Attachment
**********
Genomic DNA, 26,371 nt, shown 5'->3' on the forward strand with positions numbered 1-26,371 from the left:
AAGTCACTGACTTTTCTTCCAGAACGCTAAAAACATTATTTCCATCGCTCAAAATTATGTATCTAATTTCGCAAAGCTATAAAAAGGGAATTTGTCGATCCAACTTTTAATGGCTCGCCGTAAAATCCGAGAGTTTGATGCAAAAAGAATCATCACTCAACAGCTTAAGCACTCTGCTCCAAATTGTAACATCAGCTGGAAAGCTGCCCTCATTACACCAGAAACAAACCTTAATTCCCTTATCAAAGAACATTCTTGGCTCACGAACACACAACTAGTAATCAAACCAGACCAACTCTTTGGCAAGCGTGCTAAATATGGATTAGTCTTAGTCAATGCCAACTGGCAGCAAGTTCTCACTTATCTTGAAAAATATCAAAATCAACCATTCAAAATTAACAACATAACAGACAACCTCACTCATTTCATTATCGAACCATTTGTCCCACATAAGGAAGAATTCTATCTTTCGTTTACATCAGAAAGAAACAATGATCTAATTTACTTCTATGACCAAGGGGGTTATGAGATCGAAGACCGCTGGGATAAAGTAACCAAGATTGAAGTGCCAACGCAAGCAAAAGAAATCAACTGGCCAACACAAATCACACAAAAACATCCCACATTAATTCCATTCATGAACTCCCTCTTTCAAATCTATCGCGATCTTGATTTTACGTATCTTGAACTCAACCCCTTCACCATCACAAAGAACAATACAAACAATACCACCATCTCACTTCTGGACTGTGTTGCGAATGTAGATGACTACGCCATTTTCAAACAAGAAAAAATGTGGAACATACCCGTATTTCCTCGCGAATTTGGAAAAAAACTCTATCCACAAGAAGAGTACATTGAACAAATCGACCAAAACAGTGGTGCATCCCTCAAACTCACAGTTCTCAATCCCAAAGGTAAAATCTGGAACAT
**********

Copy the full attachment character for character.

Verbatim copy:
Genomic DNA, 26,371 nt, shown 5'->3' on the forward strand with positions numbered 1-26,371 from the left:
AAGTCACTGACTTTTCTTCCAGAACGCTAAAAACATTATTTCCATCGCTCAAAATTATGTATCTAATTTCGCAAAGCTATAAAAAGGGAATTTGTCGATCCAACTTTTAATGGCTCGCCGTAAAATCCGAGAGTTTGATGCAAAAAGAATCATCACTCAACAGCTTAAGCACTCTGCTCCAAATTGTAACATCAGCTGGAAAGCTGCCCTCATTACACCAGAAACAAACCTTAATTCCCTTATCAAAGAACATTCTTGGCTCACGAACACACAACTAGTAATCAAACCAGACCAACTCTTTGGCAAGCGTGCTAAATATGGATTAGTCTTAGTCAATGCCAACTGGCAGCAAGTTCTCACTTATCTTGAAAAATATCAAAATCAACCATTCAAAATTAACAACATAACAGACAACCTCACTCATTTCATTATCGAACCATTTGTCCCACATAAGGAAGAATTCTATCTTTCGTTTACATCAGAAAGAAACAATGATCTAATTTACTTCTATGACCAAGGGGGTTATGAGATCGAAGACCGCTGGGATAAAGTAACCAAGATTGAAGTGCCAACGCAAGCAAAAGAAATCAACTGGCCAACACAAATCACACAAAAACATCCCACATTAATTCCATTCATGAACTCCCTCTTTCAAATCTATCGCGATCTTGATTTTACGTATCTTGAACTCAACCCCTTCACCATCACAAAGAACAATACAAACAATACCACCATCTCACTTCTGGACTGTGTTGCGAATGTAGATGACTACGCCATTTTCAAACAAGAAAAAATGTGGAACATACCCGTATTTCCTCGCGAATTTGGAAAAAAACTCTATCCACAAGAAGAGTACATTGAACAAATCGACCAAAACAGTGGTGCATCCCTCAAACTCACAGTTCTCAATCCCAAAGGTAAAATCTGGAACAT